I have been reflecting on recent events and feel obligated to share my thoughts and what it will mean for my teaching and culture of my classroom moving forward. I have found three quotes especially helpful in navigating my journey forward and share them with you here.

“We don’t know who discovered water, but we’re certain it wasn’t a fish.” John Culkin

The recent events have made it abundantly clear that racism is a persistent evil that impacts us all in every aspect of our daily lives. I have come to the humble realization that by thinking that being hopeful, thoughtful people we are doing our part as non-racist members of society. It is now clear that doing this only makes us complicit in a system that perpetuates the oppression of Black, Indigenous, and other people of color. Thinking that eliminating systemic racism is someone else’s responsibility and believing that it doesn’t exist in our own communities is only slightly different than participating in the acts of violence that we despise. Every day I recognize new situations where simply being a white person gives me privilege that all people do not have.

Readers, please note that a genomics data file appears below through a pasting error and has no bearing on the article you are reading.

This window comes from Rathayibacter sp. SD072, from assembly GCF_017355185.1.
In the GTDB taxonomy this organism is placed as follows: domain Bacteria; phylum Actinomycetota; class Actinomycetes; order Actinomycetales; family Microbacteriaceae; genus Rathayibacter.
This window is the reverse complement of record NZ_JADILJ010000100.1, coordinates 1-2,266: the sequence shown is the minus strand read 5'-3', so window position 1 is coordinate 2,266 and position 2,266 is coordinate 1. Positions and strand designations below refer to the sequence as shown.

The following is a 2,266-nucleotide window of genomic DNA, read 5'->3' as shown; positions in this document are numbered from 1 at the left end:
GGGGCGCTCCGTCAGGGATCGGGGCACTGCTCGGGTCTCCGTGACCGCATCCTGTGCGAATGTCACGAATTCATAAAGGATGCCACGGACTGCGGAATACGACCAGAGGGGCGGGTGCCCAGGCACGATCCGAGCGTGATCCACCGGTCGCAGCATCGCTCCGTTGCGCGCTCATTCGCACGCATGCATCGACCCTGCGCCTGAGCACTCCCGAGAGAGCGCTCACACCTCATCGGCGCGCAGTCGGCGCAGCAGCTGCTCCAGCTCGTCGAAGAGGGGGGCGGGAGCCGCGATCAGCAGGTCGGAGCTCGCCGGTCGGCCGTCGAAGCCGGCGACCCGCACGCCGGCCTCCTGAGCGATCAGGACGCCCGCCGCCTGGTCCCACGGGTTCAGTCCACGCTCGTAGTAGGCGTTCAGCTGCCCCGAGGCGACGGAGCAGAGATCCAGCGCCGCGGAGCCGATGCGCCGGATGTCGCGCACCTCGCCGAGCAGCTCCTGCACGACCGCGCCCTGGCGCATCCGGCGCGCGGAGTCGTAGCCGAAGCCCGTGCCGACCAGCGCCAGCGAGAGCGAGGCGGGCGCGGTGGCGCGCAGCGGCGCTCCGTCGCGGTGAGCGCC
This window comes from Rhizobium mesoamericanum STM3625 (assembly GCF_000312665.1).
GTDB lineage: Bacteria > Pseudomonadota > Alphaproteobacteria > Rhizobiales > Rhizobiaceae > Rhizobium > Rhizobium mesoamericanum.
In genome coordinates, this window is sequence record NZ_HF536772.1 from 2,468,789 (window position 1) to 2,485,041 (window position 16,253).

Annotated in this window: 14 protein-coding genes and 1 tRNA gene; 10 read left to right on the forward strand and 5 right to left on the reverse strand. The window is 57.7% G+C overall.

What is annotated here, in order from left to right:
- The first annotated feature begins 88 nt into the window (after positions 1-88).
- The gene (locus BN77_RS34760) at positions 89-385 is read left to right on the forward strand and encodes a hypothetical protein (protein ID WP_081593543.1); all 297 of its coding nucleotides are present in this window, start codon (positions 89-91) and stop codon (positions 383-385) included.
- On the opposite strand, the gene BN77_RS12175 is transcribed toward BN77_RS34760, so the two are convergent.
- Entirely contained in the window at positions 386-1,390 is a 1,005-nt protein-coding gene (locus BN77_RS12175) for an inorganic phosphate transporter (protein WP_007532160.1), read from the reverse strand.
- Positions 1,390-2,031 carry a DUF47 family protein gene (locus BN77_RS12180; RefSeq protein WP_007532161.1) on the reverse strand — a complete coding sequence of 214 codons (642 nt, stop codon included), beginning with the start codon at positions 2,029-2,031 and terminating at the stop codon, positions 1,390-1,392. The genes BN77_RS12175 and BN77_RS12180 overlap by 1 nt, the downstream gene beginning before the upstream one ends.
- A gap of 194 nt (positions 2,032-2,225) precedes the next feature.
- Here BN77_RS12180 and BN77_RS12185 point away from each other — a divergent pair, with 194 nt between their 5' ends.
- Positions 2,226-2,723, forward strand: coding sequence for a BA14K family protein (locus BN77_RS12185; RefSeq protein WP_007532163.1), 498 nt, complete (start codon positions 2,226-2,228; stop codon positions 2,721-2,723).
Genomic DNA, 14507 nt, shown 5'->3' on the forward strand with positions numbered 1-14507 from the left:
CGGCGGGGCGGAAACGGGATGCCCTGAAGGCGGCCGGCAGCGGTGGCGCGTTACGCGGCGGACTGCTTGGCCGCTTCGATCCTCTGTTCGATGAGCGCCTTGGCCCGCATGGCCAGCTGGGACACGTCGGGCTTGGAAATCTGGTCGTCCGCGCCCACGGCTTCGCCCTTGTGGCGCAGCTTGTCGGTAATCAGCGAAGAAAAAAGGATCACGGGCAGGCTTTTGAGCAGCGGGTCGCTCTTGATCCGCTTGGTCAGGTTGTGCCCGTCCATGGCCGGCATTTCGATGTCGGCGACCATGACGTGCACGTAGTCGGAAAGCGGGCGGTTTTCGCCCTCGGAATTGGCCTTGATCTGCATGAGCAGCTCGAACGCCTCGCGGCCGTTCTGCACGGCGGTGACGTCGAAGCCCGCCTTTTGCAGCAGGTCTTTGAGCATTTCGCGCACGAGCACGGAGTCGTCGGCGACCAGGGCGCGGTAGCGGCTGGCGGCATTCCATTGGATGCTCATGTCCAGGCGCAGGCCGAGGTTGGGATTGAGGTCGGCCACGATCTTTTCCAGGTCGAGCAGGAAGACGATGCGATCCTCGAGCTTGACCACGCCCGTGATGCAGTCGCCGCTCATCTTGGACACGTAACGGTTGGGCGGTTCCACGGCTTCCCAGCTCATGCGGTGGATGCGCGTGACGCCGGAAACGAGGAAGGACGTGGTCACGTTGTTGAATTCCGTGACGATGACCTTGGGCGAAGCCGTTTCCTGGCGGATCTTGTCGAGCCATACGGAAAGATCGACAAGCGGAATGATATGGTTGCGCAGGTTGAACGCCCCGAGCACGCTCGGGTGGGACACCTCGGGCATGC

“While white people are learning Black people are dying.” Chenjerai Kumanyika 

For years I have been learning about social justice, a consumer of diverse literature, and made an effort to include these into my teaching practice. I am ashamed that it has taken the recent brutal murders of George Floyd, Ahmaud Arbery, Breonna Taylor, and Tony McDade, at the hands of police, for me to come to the realization that what I have been doing is not sufficient. It is time for white educators to listen to Black communities, to re-examine how we honor Black lives in our curricula, classrooms, and communities. 

“There’s no such thing as neutral education. Education either functions as an instrument to bring about conformity or freedom.” Paulo Freire

I promise to be actively anti-racist and ensure that the policies that I follow do not diminish cultural differences but rather recognize, elevate, and value the beautiful diversity of our community while I continue to learn better ways to model leadership, tolerance, and appreciation. I will be cognizant of the disadvantages of our community members due to race, gender, class, and language and of the role school plays in challenging these inequalities. I will name and condemn racist policies and acts and call them out. I will continue to invest time in building a classroom culture of acceptance while respecting the benefit of the diverse cultures that students bring to my classroom.

Dismantling systemic racism will require sustained effort beyond the current crescendo of awareness. I maintain hope that with our combined voices we will fight for racial justice and usher in change. 

Bonnie Nieves, M.Ed.

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